A History of English Art in the Middle Ages

By O. Elfrida Saunders | Go to book overview

PREFACE

By PROFESSOR TANCRED BORENIUS

UNTIL comparatively recently, whoever said 'English Medieval Art' could almost certainly be interpreted as alluding to nothing but English Medieval architecture. No one naturally would dream of belittling the importance of the mistress art in England during the Middle Ages; but the extent to which other branches of art were cultivated in this country during the same period was long greatly underestimated, and even now it is in many quarters far from fully realized. The reasons for this state of things are not far to seek: on two different occasions, the examples of English painting and sculpture (both concepts being here taken in the widest sense) were subjected to a systematic onslaught-- in the sixteenth century by the Reformers, and in the seventeenth by the Puritans: nor have later times always shown the reverence towards the existing examples of ancient pictorial and sculptural art in England which one might have expected. One branch alone of English Medieval painting has escaped the attention of the iconoclast in a more marked degree--that which concerned itself with the illumination of manuscripts. Not only do many English illuminated manuscripts survive in Continental libraries, but even those which have never left these shores led a comparatively uneventful existence even at the time when other works of art were suffering the most pitiless destruction. Hence English illumination has been the first category of English Medieval Art apart from architecture to come into its own: and thanks to the activity of a number of scholars the importance of English Medieval Art generally is beginning slowly to emerge. Eloquent expression of what has been achieved in the rediscovery of English Medieval Art was given in the great Loan Exhibition which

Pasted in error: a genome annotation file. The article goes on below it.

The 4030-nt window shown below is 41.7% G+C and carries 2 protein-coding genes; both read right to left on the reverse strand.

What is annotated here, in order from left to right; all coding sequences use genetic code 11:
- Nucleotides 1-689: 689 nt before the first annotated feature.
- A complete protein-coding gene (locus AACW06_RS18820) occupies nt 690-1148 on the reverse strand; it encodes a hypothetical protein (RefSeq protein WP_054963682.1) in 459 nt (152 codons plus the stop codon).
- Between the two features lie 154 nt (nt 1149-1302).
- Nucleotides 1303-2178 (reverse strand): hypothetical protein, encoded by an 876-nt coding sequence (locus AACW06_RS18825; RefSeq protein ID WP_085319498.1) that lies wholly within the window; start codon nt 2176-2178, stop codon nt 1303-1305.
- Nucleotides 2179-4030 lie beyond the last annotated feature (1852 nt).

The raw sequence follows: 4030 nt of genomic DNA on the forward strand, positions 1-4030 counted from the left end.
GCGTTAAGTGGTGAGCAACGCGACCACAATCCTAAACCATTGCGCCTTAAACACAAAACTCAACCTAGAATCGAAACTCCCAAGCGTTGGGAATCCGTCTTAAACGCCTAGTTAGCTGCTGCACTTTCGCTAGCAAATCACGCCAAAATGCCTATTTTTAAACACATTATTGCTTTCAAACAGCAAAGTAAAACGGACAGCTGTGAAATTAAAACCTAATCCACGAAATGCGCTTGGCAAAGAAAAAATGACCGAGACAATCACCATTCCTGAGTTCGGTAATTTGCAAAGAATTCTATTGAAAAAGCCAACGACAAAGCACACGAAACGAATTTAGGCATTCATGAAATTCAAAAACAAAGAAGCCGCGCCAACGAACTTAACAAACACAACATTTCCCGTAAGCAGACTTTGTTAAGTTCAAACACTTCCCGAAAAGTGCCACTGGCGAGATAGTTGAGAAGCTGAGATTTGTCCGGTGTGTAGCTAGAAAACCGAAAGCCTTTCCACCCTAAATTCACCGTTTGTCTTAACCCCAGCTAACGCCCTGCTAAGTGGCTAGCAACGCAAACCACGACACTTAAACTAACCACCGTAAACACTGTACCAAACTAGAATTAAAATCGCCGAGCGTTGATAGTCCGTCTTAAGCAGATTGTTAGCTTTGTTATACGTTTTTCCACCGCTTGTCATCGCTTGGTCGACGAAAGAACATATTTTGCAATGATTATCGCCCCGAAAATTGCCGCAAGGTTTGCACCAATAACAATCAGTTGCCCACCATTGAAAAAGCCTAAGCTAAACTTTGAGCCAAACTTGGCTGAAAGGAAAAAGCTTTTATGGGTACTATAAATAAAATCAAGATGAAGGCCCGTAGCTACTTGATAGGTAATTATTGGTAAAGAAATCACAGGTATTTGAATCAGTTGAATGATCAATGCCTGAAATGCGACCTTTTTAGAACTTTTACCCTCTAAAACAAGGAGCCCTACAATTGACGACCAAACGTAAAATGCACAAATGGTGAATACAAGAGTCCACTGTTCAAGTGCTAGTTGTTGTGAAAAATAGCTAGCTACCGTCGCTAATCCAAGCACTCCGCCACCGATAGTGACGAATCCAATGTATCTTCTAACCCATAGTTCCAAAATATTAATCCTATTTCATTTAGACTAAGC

-vii-

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